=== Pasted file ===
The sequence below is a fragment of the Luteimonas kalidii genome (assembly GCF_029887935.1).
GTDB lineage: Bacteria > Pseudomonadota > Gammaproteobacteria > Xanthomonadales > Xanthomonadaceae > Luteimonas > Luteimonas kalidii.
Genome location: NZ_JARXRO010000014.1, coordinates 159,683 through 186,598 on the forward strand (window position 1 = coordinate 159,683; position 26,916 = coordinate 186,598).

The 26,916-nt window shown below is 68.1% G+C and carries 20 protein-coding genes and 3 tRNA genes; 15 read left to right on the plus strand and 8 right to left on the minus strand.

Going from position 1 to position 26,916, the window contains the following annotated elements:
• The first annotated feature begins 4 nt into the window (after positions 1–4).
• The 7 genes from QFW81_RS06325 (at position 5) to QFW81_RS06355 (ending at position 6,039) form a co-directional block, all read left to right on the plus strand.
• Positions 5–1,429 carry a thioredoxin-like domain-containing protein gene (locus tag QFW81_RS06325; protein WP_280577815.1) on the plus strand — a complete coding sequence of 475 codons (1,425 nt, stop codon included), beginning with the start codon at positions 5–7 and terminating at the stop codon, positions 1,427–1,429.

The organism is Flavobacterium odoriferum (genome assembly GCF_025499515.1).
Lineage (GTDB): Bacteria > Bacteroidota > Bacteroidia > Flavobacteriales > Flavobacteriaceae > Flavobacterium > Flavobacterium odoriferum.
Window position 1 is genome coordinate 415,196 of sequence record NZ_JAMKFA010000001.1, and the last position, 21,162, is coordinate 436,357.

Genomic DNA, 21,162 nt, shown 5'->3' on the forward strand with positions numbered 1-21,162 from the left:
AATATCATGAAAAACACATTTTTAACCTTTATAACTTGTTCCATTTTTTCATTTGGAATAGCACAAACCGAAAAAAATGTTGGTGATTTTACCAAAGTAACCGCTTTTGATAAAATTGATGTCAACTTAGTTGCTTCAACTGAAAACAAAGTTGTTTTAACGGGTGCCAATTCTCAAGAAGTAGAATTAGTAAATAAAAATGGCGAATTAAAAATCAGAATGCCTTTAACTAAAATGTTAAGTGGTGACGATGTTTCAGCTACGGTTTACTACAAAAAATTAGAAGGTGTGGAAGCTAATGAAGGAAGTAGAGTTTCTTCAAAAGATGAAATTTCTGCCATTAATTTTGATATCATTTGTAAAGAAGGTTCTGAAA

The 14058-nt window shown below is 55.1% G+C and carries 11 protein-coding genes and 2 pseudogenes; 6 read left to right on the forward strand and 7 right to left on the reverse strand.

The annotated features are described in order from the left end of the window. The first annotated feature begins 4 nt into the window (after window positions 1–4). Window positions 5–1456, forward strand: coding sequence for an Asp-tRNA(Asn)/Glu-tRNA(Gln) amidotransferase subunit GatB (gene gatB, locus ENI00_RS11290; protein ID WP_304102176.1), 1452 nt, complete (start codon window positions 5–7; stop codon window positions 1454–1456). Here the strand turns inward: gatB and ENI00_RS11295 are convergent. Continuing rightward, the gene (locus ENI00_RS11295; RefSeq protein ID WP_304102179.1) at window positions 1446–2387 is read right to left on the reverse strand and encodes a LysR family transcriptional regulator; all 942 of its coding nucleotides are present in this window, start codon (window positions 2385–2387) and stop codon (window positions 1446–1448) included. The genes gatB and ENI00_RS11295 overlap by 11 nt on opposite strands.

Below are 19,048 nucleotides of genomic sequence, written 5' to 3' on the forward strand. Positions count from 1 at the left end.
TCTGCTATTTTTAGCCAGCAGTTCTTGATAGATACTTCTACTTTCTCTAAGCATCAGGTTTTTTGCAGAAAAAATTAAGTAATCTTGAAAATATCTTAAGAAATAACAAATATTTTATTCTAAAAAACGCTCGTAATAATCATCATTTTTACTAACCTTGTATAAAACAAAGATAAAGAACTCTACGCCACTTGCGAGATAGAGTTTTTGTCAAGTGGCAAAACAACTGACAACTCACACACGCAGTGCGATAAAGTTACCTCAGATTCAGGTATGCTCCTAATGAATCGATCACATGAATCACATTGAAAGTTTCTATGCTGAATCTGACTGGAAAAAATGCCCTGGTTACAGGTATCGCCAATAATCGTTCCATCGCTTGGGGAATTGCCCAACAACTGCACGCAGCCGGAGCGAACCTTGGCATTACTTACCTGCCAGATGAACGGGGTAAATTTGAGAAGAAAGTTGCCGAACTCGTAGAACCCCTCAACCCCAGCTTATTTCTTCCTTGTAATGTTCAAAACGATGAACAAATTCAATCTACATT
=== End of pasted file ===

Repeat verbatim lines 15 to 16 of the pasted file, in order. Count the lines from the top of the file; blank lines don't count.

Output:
The annotated features are described in order from the left end of the window. The first annotated feature begins 4 nt into the window (after window positions 1–4). Window positions 5–1456, forward strand: coding sequence for an Asp-tRNA(Asn)/Glu-tRNA(Gln) amidotransferase subunit GatB (gene gatB, locus ENI00_RS11290; protein ID WP_304102176.1), 1452 nt, complete (start codon window positions 5–7; stop codon window positions 1454–1456). Here the strand turns inward: gatB and ENI00_RS11295 are convergent. Continuing rightward, the gene (locus ENI00_RS11295; RefSeq protein ID WP_304102179.1) at window positions 1446–2387 is read right to left on the reverse strand and encodes a LysR family transcriptional regulator; all 942 of its coding nucleotides are present in this window, start codon (window positions 2385–2387) and stop codon (window positions 1446–1448) included. The genes gatB and ENI00_RS11295 overlap by 11 nt on opposite strands.

Below are 19,048 nucleotides of genomic sequence, written 5' to 3' on the forward strand. Positions count from 1 at the left end.